In the Le Tène period, starting around 500 BC, there was an expansion of the Celtic tribes, an accumulation of wealth and territory, and, according to Alexei, this period gave rise to depictions of a god, (often with mistletoe leaves around his head like horns or ears) whom Alexei identifies with Lugus. This god appears in the Roman period as a Celtic “Mercury” and Julius Caesar writes in his Gallic Wars (Book 6, 17):
“They worship as their divinity, Mercury in particular, and have many images of him, and regard him as the inventor of all arts, they consider him the guide of their journeys and marches, and believe him to have great influence over the acquisition of gain and mercantile transactions.”
However native depictions of him show certain other traits as well, namely triple forms, and a role as sovereign protector with warrior attributes. (See Lugus: The Many-Gifted Lord)
Going back to the Val Camonica carvings, we can see the development of human organisation and values and the increasing importance of weapons, male virility, and conflict. It makes sense to me that ideas about the way to obtain the fruits of the wild evolved from a hunter/hunted model - at a time when humans had less effective weapons to defend themselves and when they may have facilitated the exchange of goods and services through reciprocal gift exchange as Mauss outlines – to a model of wresting food from nature by conflict and manipulation as they moved into agriculture and a martial, warrior-centred state of organisation which used trade and the money economy as its form of exchange of goods and services.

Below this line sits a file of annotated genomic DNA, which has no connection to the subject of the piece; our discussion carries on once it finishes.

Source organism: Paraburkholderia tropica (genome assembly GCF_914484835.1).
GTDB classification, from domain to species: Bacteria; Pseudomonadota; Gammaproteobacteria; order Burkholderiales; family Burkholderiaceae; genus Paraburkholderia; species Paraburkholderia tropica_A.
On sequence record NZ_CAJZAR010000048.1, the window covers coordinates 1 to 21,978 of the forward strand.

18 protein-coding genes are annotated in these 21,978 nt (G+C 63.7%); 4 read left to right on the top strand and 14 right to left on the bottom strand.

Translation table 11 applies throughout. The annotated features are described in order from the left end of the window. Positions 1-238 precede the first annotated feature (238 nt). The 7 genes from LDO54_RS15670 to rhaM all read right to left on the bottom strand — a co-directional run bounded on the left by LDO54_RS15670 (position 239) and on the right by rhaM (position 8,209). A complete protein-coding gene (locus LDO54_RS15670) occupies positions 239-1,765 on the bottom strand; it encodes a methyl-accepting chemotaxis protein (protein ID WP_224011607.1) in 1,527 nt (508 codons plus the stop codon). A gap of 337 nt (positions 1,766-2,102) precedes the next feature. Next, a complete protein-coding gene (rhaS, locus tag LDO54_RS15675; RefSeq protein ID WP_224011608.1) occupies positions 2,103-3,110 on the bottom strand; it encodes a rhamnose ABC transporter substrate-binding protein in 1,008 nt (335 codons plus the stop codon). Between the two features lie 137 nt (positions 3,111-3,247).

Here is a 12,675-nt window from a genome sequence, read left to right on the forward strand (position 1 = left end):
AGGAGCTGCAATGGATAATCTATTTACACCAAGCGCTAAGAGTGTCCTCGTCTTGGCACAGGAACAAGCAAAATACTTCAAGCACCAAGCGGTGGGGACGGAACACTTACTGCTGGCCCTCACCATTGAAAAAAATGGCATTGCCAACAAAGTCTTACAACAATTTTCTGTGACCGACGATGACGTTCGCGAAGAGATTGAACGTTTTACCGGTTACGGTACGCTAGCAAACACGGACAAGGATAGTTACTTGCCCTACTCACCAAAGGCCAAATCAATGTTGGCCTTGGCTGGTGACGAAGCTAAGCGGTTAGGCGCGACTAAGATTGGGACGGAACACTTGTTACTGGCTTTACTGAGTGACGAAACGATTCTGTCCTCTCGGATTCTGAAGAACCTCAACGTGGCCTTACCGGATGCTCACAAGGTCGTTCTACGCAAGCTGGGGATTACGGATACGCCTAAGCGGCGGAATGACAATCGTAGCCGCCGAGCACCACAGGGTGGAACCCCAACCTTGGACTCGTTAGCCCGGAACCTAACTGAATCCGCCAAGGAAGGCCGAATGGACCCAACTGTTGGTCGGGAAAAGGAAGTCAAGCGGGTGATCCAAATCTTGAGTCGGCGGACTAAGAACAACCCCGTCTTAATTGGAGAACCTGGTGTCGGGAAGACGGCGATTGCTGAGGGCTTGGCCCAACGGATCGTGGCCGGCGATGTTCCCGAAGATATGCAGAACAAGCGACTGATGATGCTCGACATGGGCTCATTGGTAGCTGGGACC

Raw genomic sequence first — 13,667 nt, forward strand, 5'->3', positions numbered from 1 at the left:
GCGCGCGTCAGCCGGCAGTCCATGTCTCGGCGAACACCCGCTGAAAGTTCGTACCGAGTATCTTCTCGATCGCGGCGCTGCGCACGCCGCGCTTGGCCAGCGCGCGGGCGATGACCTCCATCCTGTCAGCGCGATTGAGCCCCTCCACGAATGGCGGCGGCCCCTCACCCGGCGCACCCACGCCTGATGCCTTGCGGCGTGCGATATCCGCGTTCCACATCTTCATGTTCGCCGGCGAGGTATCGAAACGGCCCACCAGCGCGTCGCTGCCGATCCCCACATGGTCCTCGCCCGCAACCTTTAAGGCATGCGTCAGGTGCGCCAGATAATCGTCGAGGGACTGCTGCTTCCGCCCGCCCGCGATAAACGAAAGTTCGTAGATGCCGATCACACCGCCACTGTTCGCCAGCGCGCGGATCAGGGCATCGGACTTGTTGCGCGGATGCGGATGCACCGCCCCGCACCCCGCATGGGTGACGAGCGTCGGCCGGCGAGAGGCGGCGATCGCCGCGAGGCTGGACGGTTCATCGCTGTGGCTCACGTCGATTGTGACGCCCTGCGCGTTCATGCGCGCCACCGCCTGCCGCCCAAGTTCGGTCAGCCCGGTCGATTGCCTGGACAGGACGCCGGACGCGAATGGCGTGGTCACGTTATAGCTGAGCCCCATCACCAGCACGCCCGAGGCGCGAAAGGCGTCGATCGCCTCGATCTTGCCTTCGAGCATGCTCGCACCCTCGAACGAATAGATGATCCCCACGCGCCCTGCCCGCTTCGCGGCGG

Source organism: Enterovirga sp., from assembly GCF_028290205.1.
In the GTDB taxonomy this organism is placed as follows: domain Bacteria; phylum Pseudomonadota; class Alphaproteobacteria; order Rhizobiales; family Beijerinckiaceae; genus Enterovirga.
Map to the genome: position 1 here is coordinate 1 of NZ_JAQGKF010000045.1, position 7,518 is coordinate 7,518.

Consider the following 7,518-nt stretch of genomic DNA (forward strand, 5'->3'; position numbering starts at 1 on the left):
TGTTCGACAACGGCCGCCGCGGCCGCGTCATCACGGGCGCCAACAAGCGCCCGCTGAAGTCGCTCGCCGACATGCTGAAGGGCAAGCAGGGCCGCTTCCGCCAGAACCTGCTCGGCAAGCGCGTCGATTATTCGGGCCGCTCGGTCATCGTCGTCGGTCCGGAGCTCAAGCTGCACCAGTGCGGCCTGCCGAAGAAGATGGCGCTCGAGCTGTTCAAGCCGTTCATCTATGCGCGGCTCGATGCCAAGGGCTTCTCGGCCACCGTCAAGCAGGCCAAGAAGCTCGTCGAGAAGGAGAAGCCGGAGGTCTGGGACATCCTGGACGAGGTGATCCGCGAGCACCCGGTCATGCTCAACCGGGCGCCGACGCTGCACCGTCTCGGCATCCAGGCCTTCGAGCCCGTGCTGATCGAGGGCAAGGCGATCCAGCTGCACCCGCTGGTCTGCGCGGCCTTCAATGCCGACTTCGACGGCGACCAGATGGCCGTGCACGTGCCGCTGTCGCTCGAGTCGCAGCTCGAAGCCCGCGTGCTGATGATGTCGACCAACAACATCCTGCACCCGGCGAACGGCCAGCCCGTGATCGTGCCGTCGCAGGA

Because of the huge importance of the Cernunnos-type god, it would not be surprising that he existed side by side with another, more recently popular god who embodied the current concerns and values of an agricultural, warrior élite; a god whom we see echoed in the warrior Lúgh in the Cath Maige Tuired.
In some ways we could say that Lúgh combines in himself the attributes of the antlered god and the horned god, as a powerful fighter and protector of the food resources of the tribe. Certainly many modern illustrations show him horned by virtue of his helmet, such as this…
'The Coming of Lugh the Il-Dana', © 1979, Jim Fitzpatrick
But he is, of course, more than simply a warrior god and the illustration at the top of this post gives a better idea of the way he combines attributes as a deity of the arts and intellectual skills, music and poetry; an associate of ravens as well as the owner of the spear, a practitioner of magic and champion of the harvest.
The Reconciliation of Opposites
I said earlier that being part Fomorian, part Tuatha Dé Danann, Lúgh is in a sense fighting against himself. Because of Cernunnos’ dual nature as stag/human, the same may be said of him. He is both hunter and hunted; the human hunting the stag and the stag being hunted. Both parts of these gods are in opposition to each other and, to avoid annihilation or perpetual conflict, must find a way of accomodating one another. They both must become a reconciler of opposites in order to keep these opposing forces in balance. How do they do this? I believe it is by negotiation and reciprocity. In the story of Lúgh and Bres, they negotiate so that in the end Lúgh does not harm Bres but exchanges his life for knowledge of how to improve the harvest and therefore the lives of the Tuatha Dé Danann.
We don’t know how Cernunnos has gained power over the ram-horned snake, who like Bres and the Fomóirí represents the powers of the Land, benign and malign. It is possible that he promises not to kill the snake in return for access to the fruits of the nature. In the end, some sort of quid pro quo, some exchange of goods or services must have been enacted – if only an exchange of mutual respect for the spiritual source of each other's honour and power. In this way, disaster is averted. Wild nature and the human world are kept in a healthy balance.